Act like Fans = Think like Kids

A Clash of Cultures ~ 1 Corinthians 3

Big Idea: To follow blindly any one church leader is a sign of immaturity. All true leaders work together to serve God’s purpose of making disciples of Jesus, for Jesus.

What would you do for your idol? One fan tattooed his body in 15 places with Miley Cyrus’ name or image. Another legally changed her name to Mrs. Kanye West. A third intentionally broke her leg so that she’d look like Jessie J. (The singer had accidentally broken her leg at the time).1 Fans also berate others – on Facebook, Twitter, or Instagram – when something bad is said about their idol.

Diehard fans do these things to show their devotion to the celebrities they love. But fans don’t stay fans forever. ‘Beliebers’ and ‘Swifties’ will one day move on from Justin Bieber and Taylor Swift. Tears will dry. Facebook will ‘unlike.’ Twitter will quiet. That’s the nature of fandom. All rabid fans will grow up one day and leave their teenage infatuations behind.

This is what Paul wanted the Corinthians to see. To act like a fan is to think like a kid.

The loyal devotion they had for certain leaders – Paul, Apollos or Cephas (3:22) – was not a sign of spiritual maturity at all. (Paul calls them “mere infants” in 3:1.) Corinthian Christians squabbling among themselves (3:3-4) – about whose preacher was the best (3:21) – are indistinguishable from the teen celebrity fans of today, trolling each other on social media.

Truly grown-up believers don’t do that. No matter how eloquent or erudite a preacher is, all serve the same Master with one purpose – to make disciples of Jesus, for Jesus. And this one purpose requires many hands to make it happen. No one leader can do it alone. All play a particular part. All also depend on God for the end result. As Paul says (3:6-9):

I planted the seed, Apollos watered it, but God has been making it grow. So neither the one who plants nor the one who waters is anything, but only God, who makes things grow. The one who plants and the one who waters have one purpose, and they will each be rewarded according to their own labour. For we are co-workers in God’s service, you are God’s field.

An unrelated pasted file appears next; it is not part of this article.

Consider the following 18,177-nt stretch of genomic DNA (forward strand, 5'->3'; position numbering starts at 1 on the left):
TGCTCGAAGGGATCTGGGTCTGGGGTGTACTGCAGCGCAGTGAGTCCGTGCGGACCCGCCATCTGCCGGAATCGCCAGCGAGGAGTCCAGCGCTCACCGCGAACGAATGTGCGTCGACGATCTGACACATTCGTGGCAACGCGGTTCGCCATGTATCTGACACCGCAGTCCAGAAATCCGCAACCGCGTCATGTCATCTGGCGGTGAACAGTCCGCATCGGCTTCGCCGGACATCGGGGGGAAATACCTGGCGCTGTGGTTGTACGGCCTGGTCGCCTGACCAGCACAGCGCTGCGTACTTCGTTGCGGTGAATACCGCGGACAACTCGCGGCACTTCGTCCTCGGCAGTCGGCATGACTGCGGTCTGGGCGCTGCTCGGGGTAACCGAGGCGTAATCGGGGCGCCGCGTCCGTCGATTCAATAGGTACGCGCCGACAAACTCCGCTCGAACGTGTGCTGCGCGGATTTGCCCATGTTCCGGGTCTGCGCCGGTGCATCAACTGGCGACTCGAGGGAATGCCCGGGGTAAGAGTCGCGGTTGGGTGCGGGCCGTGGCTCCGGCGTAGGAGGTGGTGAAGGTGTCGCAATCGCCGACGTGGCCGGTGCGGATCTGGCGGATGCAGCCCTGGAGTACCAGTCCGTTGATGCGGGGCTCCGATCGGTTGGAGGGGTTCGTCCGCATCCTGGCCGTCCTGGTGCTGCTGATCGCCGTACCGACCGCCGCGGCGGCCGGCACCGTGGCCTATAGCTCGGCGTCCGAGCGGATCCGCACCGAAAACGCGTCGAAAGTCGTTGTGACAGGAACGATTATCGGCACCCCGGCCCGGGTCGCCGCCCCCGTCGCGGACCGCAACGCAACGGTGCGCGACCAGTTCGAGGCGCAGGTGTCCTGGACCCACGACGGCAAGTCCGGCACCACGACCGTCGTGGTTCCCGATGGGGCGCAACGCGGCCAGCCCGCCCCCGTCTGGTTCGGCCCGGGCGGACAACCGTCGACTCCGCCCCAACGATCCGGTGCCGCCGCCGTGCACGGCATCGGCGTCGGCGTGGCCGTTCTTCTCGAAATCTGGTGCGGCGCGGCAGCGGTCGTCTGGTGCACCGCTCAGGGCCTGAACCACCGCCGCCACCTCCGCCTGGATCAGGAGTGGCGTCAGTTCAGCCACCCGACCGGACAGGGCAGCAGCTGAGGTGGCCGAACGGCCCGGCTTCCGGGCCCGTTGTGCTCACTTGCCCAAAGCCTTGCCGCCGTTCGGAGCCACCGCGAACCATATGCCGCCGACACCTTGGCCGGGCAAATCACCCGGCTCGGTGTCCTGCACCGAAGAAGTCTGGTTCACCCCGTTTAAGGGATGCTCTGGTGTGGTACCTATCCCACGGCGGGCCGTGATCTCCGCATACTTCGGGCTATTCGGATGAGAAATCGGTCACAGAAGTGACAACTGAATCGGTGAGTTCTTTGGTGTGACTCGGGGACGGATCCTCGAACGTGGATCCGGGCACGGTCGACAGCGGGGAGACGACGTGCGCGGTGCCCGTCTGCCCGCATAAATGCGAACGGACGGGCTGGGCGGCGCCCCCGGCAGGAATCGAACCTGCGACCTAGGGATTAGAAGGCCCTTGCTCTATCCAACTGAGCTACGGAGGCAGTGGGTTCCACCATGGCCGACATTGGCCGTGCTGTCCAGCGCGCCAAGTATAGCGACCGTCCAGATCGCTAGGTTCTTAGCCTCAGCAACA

Whether it’s a farm (3:6-9), building (3:10-15), or temple (3:16-17), Paul’s main point is the same. Christianity is a team sport. No one plays solo. What counts is how the team – as a whole – did. If the team wins, everyone in the same team is a winner. If the team loses, everyone in the same team is a loser – no matter how impressive a star member’s individual contribution had been.

So everyone – leaders and members – must think of their roles in relation to the team. Having a star player is good. A few star players, even better. But don’t take sides, admiring them as spectators. We too are in the same team. Everyone needs to be on the field ready to play, listening to the Owner-Manager’s words. Anything else is child’s play.

The heart of the matter:

Worldly people act like childish fans, blindly devoted to their fallible idols.

Gospel people understand all leaders are human, bit players in God’s grand plan.

1 See ‘10 Craziest Things that Fans Did for Their Idols.’

Questions for personal reflection or group discussion:

1. Have you ever felt (or seen others experience) intense admiration towards a particular pastor or preacher? What was it about the pastor that caused you or others to become such loyal fans?

2. What were or could be the consequences of such ‘fandom’ in the church?

3. Paul said such adoration should be greatly discouraged. How can you manage yourself from putting your church’s preachers, pastors, elders, worship leaders, singers, etc, on pedestals?

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